Joy to you, Rose.

  • Jordan Richardson


    You describe your disappointment that Ke$ha is as “big as she is.” How big is she? She currently has a few singles that get radio play, but she’s still little more than an opening act on the touring circuit and probably won’t wind up having much more of a career outside of doing this sort of party pop stuff. I don’t really consider her to be anything to be concerned about on any level.

    And as for her singing talent, she has yet to show me she can do anything other than rap-talk

    So what if she can’t do anything else other than that? If that’s her style, that’s her style. I’m saying that it’s not particularly fair to characterize someone as a non-vocalist or as not a good singer just because they’ve chosen a style that isn’t particularly vocally flattering. Better Ke$ha understanding who she is as an artist than Christina Aguilera taking ten minutes to sing a three minute song because she’s determined to be so goddamn showy.

    Her singing of the chorus for “Your Love is My Drug” on SNL was live and non-produced and it was immensely grating which reinforced her lack of legitimate singing ability in my mind.

    A number of “good” artists have had shitty performances on SNL and elsewhere. That can be chalked up to a number of things, primarily the fact that she’s so green in the industry and due to the fact that, again, she’s stepping out of her primary style to sing without effects.

    Bear in mind that I’m not arguing that she’s a great singer. I’m just saying that we shouldn’t dismiss vocalists due to the fact that they pick a particular style, in this case the “rap talk” style. She may well carry some surprising pipes. I don’t really know.

    I also get how you would consider her a failure if she wasn’t being herself, but my opinion of failure is vastly different.

    Yes, your opinion of failure seems to be when artists fail to conform to your standards, moral or otherwise.

    In your article, you complain about “her” spelling, an imagined but unproven inability to sing and/or play an instrument, her musical catalogue (of which you admit to having heard TWO songs as of writing this piece), “immature” lyricism (an odd complaint for party music, as I didn’t know Van Halen’s “Hot for Teacher” was particularly profound), and a critique of her live performances based on two songs you saw on SNL (still the same two songs you’re basing your entire three page “critique” on).

    So if you can build your case for failure based on having heard a pair of songs from an artist that you complain about as being “too big,” I guess you’ve got no confidence problems. But you’re far from fair and far from thorough. I think the key problem I have here, Jonathan, is that you’ve elected to base your criticism on incredibly superficial grounds while bemoaning Ke$ha for being – wait for it – incredibly superficial. What other performer would you judge in the same way? Would you discard anyone from just two songs if you thought they were “ruining American music?”

    I’m not saying that there’s a haunting, beautiful artist waiting to emerge here. I’m saying that your criticism is limp, bland and dishonest. And if Ke$ha really is the threat you say she is, you need to do a lot more work at discovering what this little bag of candy floss is up to. You owe it to us, after all.

  • Jordan Richardson

    By the way, Ron’s post is spot-on. I read about the Saint Valery-en-Caux and there’s a lot more going on with this party girl than we know about.

    Add to that the fact that she’s got writing credits on each song on Animal, a rarity in today’s pop world, and I think your case gets weaker by the minute, Justin.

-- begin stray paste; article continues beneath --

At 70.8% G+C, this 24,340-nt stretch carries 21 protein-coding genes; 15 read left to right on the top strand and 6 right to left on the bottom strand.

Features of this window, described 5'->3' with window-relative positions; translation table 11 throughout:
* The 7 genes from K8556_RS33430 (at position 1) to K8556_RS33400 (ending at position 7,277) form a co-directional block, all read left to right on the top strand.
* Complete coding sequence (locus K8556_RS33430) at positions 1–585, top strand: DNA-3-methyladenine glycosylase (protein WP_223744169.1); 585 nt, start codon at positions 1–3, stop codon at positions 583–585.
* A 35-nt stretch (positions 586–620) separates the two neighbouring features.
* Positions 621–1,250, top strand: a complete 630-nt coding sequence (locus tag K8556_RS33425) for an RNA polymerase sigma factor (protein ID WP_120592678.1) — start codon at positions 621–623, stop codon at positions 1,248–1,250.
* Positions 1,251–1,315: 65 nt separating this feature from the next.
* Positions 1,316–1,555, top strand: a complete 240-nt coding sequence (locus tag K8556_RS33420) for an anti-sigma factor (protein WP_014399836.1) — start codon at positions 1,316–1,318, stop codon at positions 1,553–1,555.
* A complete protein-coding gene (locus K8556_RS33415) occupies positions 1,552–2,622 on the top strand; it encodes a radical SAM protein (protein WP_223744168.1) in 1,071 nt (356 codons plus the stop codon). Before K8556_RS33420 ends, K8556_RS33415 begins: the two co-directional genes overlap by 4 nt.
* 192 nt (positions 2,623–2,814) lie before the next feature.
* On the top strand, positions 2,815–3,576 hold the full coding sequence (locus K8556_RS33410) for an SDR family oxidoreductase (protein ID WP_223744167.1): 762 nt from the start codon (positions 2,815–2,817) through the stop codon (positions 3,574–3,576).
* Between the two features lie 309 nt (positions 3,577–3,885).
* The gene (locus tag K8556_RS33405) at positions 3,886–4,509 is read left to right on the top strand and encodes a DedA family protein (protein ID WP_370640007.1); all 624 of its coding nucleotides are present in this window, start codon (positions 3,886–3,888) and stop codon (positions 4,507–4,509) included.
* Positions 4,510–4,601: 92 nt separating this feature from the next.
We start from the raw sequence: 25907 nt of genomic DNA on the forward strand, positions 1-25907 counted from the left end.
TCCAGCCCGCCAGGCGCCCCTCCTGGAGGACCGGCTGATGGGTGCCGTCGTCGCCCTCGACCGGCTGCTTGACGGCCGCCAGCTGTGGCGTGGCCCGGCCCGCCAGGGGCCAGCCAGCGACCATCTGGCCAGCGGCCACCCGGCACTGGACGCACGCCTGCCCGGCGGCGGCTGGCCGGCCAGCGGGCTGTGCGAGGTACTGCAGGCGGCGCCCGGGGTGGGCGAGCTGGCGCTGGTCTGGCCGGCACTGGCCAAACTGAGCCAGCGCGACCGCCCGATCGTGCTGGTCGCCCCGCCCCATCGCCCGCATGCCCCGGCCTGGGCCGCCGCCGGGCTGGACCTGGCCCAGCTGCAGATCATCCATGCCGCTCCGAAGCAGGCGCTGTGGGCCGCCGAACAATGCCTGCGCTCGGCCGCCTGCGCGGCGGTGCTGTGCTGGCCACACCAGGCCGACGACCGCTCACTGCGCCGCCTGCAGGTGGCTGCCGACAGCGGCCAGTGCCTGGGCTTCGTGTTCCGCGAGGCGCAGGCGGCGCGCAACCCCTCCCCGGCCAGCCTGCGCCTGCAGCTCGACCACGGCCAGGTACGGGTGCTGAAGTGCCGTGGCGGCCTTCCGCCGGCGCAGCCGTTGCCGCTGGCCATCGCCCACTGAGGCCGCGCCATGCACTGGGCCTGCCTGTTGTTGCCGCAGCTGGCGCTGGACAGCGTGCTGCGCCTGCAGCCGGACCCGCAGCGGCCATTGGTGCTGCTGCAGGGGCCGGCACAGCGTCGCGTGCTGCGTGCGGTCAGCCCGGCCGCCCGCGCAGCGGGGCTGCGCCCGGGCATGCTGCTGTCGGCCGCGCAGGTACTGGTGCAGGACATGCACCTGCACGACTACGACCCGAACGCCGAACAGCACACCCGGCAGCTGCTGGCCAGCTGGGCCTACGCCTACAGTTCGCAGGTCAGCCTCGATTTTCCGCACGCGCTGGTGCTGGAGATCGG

• Jonathan Sullivan

    I do owe it to you. You are right. And after getting a whole lot of comments that were rational and fair, I have been digging to find out more about Kesha and more about the music. I have listened to “The Animal” all the way through and it is catchy. It’s still dumb, and there’s no way I would ever go out of my way to recommend it to anyone, but it’s catchy.

    I think I took more offense to the package and what she was been presenting to audiences as a whole. Sure, I based it off of two songs, but that’s all I’ve ever been able to see her perform. Late night shows, SNL, Ellen, music videos, that’s what I went off and what I saw may have been vapid “on purpose”, but to me it came off as vapid because it lacked any creativity. Growing up music has meant so much to me in such an emotional way that when I see artists start hitting it big by harnessing a generic sound and putting little to no thought in it, I get angry. In this case, I had an outlet and I said something about it.

    I put all the blame on her shoulders, and for all I know, it should be shared with everyone involved. I shouldn’t have done that.

    As for ruining American music…”ruining” is too harsh of a word, but I don’t think she’s helping at the same time. This article has helped me discover something I was hoping was untrue; I am a music snob and when something doesn’t “conform to my standards”, I do take offense to it.

    This was written to get it off my chest, and instead of just venting as if I was upset, I dragged in everyone else and tried to create a rally cry. That is my folly as a writer, and as time goes, I’ve got a lot to learn about writing.

  • Jonathan Sullivan

    Also, from the research I have been putting into this, I have noticed there are hints of something more than what has been presented. If that’s the case, then that’s cool, and that should be explored more. As I said before, I just want to know that there’s something more there. For awhile, I got a little angrier because I guess before she went to pursue her music, she was a well-read student, and “Tik Tok” was the result of it. The posts on the concert…that changes the game and if that is all actually true then that’s cool of her and I can definitely respect that.